Don’t Fall Victim to These Housing Scams

Housing Scams Are Rampant – Here’s How To Spot Them

( – Maneuvering the real estate market is tough enough without having to deal with fraudsters and fake rental ads looking to steal from you. Housing scams are common, and it’s worryingly easy for these scams to allure even the most brilliant people. So, how do you protect yourself from housing scams? The first step is to familiarize yourself with the common scams, including rental, foreclosure relief, and moving scams.

Here are four common housing scams to keep on your radar–and how to protect yourself from scammers.

Wire Frauds

Wire frauds are by far the most common housing scam. Real estate transactions involve moving lump sums of money from buyers to sellers, a procedure that, unfortunately, entices sophisticated fraud scammers.

A report by the National Association of Realtors indicates that over 13,000 people were victims of wire fraud in the rental and real estate sector in 2020, a total loss of more than $213 million. According to FBI data, that was an increase of about 380% since 2017.

Here’s how wire frauds operate: You receive a phone call, email, or text from a person presenting themselves as a trusted source, usually an escrow company, a seller, or a lender. Such fraudsters create fake websites that resemble an escrow or lending company you’re working with and then send fraudulent wiring instructions.

Protect Yourself from Wire Frauds

Before you send your money to any third party, confirm with your original documents from your lender and contact the phone numbers provided to verify. Also, avoid clicking on any foreign text and email links before verification.

Rental Scams

Rental scams often happen when either a potential tenant or a property owner misrepresents themselves. Fake ads and responses to rental ads can hurt the property owner and tenant, so understanding how rental listing scams operate is crucial.

A predator unrelated to a property or its owner puts up a fake listing or rental ad for advertisement. The fraudster asks for an upfront payment to hold as a deposit or let the prospective renter visit the property. Such scammers offer empty promises to take the renter’s money.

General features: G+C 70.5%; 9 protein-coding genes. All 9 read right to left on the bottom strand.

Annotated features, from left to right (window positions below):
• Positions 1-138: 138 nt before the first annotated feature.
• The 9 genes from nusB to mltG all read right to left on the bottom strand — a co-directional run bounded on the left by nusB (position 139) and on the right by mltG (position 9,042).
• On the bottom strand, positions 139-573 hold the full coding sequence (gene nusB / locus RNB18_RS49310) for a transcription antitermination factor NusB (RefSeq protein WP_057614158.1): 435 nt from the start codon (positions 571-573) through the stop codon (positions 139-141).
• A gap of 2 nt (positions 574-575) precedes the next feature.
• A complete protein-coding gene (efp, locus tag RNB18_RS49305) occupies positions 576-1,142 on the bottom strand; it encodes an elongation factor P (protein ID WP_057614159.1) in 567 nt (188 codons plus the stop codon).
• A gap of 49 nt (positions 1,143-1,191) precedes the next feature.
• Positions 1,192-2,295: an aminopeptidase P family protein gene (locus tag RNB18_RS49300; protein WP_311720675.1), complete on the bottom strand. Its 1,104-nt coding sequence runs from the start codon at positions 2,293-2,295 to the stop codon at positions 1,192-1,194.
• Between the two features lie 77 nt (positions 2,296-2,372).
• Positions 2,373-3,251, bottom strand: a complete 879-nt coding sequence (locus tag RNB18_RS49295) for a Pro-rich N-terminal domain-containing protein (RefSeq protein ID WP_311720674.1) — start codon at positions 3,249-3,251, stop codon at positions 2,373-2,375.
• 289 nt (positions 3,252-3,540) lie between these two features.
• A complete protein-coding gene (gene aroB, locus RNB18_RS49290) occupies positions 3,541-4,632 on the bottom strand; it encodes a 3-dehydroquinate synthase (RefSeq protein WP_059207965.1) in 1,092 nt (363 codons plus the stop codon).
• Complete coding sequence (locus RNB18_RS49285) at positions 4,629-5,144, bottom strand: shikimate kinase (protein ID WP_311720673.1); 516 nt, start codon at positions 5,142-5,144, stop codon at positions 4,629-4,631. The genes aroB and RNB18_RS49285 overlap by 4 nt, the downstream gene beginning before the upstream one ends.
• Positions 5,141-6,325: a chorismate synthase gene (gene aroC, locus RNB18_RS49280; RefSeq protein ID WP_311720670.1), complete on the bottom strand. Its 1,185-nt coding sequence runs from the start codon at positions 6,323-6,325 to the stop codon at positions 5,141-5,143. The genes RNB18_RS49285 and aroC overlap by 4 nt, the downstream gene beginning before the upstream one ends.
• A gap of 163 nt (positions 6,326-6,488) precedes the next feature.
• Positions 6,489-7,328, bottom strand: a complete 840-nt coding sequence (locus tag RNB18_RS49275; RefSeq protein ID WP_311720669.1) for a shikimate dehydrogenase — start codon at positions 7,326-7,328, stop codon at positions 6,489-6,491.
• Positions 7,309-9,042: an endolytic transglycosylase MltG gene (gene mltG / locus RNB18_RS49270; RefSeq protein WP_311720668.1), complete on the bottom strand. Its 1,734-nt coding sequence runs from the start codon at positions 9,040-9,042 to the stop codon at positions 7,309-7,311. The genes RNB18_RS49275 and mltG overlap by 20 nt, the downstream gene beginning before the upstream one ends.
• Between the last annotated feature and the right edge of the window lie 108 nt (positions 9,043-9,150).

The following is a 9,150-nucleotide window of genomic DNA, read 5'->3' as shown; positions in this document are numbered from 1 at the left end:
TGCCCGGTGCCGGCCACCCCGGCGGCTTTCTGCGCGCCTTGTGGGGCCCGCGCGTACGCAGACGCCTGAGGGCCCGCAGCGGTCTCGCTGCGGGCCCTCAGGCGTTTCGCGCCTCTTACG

Protect Yourself from Rental Scams and Fake Listings

The Federal Trade Commission advises renters to learn about potential rental scams and be savvy when searching for a new rental house. Ensure you conduct thorough research and get all the transaction terms, conditions, and details in writing.

Foreclosure Relief Scams

Foreclosure occurs when a homeowner falls behind in mortgage payments and therefore authorizes the lender to repossess the property, a process that scammers often anticipate. In foreclosure relief scams, fraudsters pretend to be attorneys or lenders and target struggling homeowners by claiming to offer financial assistance. Common foreclosure relief scams include:

  • Equity Skimming: A scammer presents themselves as a buyer and convinces you to sell your property and claim to pay off your mortgage.
  • Phantom Help: A fraudster poses as a mortgage counselor and promises to negotiate a loan modification or offer lower interest rates.
  • Bogus Legal Help: A fraudster claims to offer legal help but wants you to pay before receiving a modification.

Protect Yourself from Foreclosure Relief Scams

You can protect yourself from foreclosure relief scams by working directly with your lender to modify your existing loan. Alternatively, get reliable foreclosure counseling and help through the Making Home Affordable program offered by the government or consult a HUD-certified housing counselor near you.

Moving Scams

While most moving companies do quality work, few use fraudulent practices to scam consumers. For instance, some companies will bait and switch their initial quotes to rob you of your money. According to the Better Business Bureau, Americans report approximately 13,000 negative reviews and complaints about moving companies yearly.

How to Protect Yourself from Scam Movers

Ask your movers for their license number and check whether the company has any complaints. If you encounter moving scams, consider reporting them through the Better Business Bureau Scam Tracker. Understanding how moving scams work will help you spot the red flags early and protect yourself from dishonest movers.

Last but not least, always stay informed and vigilant. Real estate scams are here to stay, so familiarize yourself with them and prepare to deal with them. Even though housing scams can be scary, understanding what you need to look out for to identify scammers will help you protect yourself from them.

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